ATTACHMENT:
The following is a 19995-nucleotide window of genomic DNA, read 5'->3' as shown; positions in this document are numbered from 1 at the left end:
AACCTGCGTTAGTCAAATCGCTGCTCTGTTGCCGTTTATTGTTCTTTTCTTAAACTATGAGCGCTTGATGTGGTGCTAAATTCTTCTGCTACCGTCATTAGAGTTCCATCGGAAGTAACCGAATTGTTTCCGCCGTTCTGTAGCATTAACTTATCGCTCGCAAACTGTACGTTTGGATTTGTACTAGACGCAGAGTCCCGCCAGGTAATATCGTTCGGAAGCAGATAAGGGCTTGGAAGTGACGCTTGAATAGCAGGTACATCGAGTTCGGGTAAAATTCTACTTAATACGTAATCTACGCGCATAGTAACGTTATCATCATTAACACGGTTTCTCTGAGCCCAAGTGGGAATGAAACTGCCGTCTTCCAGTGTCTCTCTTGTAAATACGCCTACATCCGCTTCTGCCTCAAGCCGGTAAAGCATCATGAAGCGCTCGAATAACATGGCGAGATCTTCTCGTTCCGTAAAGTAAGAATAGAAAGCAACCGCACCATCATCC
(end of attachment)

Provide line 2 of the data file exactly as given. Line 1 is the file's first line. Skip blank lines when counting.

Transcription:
AACCTGCGTTAGTCAAATCGCTGCTCTGTTGCCGTTTATTGTTCTTTTCTTAAACTATGAGCGCTTGATGTGGTGCTAAATTCTTCTGCTACCGTCATTAGAGTTCCATCGGAAGTAACCGAATTGTTTCCGCCGTTCTGTAGCATTAACTTATCGCTCGCAAACTGTACGTTTGGATTTGTACTAGACGCAGAGTCCCGCCAGGTAATATCGTTCGGAAGCAGATAAGGGCTTGGAAGTGACGCTTGAATAGCAGGTACATCGAGTTCGGGTAAAATTCTACTTAATACGTAATCTACGCGCATAGTAACGTTATCATCATTAACACGGTTTCTCTGAGCCCAAGTGGGAATGAAACTGCCGTCTTCCAGTGTCTCTCTTGTAAATACGCCTACATCCGCTTCTGCCTCAAGCCGGTAAAGCATCATGAAGCGCTCGAATAACATGGCGAGATCTTCTCGTTCCGTAAAGTAAGAATAGAAAGCAACCGCACCATCATCC